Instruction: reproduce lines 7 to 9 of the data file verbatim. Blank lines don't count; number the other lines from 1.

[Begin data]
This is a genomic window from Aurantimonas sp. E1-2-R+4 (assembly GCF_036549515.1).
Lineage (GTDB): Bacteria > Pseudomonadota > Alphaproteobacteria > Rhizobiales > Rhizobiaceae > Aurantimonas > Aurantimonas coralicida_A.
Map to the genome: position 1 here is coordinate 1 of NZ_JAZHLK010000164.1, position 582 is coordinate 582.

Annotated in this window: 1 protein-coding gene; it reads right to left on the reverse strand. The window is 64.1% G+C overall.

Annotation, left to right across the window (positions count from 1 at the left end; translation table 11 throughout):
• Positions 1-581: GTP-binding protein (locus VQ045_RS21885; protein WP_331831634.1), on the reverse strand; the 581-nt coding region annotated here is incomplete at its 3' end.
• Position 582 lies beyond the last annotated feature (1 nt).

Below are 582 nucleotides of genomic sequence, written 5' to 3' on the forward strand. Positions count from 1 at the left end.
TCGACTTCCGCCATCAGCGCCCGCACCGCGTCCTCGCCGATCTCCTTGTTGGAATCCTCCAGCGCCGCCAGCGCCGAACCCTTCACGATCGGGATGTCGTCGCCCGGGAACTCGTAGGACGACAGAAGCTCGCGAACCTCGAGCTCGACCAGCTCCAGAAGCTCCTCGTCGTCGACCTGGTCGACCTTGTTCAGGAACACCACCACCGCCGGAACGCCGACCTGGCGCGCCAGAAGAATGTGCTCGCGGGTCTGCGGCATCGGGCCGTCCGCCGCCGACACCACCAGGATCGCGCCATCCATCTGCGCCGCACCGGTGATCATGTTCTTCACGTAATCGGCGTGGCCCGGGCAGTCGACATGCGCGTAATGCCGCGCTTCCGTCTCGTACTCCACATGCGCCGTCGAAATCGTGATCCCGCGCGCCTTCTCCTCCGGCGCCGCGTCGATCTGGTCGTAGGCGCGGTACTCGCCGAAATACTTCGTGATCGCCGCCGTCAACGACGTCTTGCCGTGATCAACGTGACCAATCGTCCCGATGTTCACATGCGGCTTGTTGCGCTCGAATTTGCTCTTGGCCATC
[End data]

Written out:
• Position 582 lies beyond the last annotated feature (1 nt).

Below are 582 nucleotides of genomic sequence, written 5' to 3' on the forward strand. Positions count from 1 at the left end.
TCGACTTCCGCCATCAGCGCCCGCACCGCGTCCTCGCCGATCTCCTTGTTGGAATCCTCCAGCGCCGCCAGCGCCGAACCCTTCACGATCGGGATGTCGTCGCCCGGGAACTCGTAGGACGACAGAAGCTCGCGAACCTCGAGCTCGACCAGCTCCAGAAGCTCCTCGTCGTCGACCTGGTCGACCTTGTTCAGGAACACCACCACCGCCGGAACGCCGACCTGGCGCGCCAGAAGAATGTGCTCGCGGGTCTGCGGCATCGGGCCGTCCGCCGCCGACACCACCAGGATCGCGCCATCCATCTGCGCCGCACCGGTGATCATGTTCTTCACGTAATCGGCGTGGCCCGGGCAGTCGACATGCGCGTAATGCCGCGCTTCCGTCTCGTACTCCACATGCGCCGTCGAAATCGTGATCCCGCGCGCCTTCTCCTCCGGCGCCGCGTCGATCTGGTCGTAGGCGCGGTACTCGCCGAAATACTTCGTGATCGCCGCCGTCAACGACGTCTTGCCGTGATCAACGTGACCAATCGTCCCGATGTTCACATGCGGCTTGTTGCGCTCGAATTTGCTCTTGGCCATC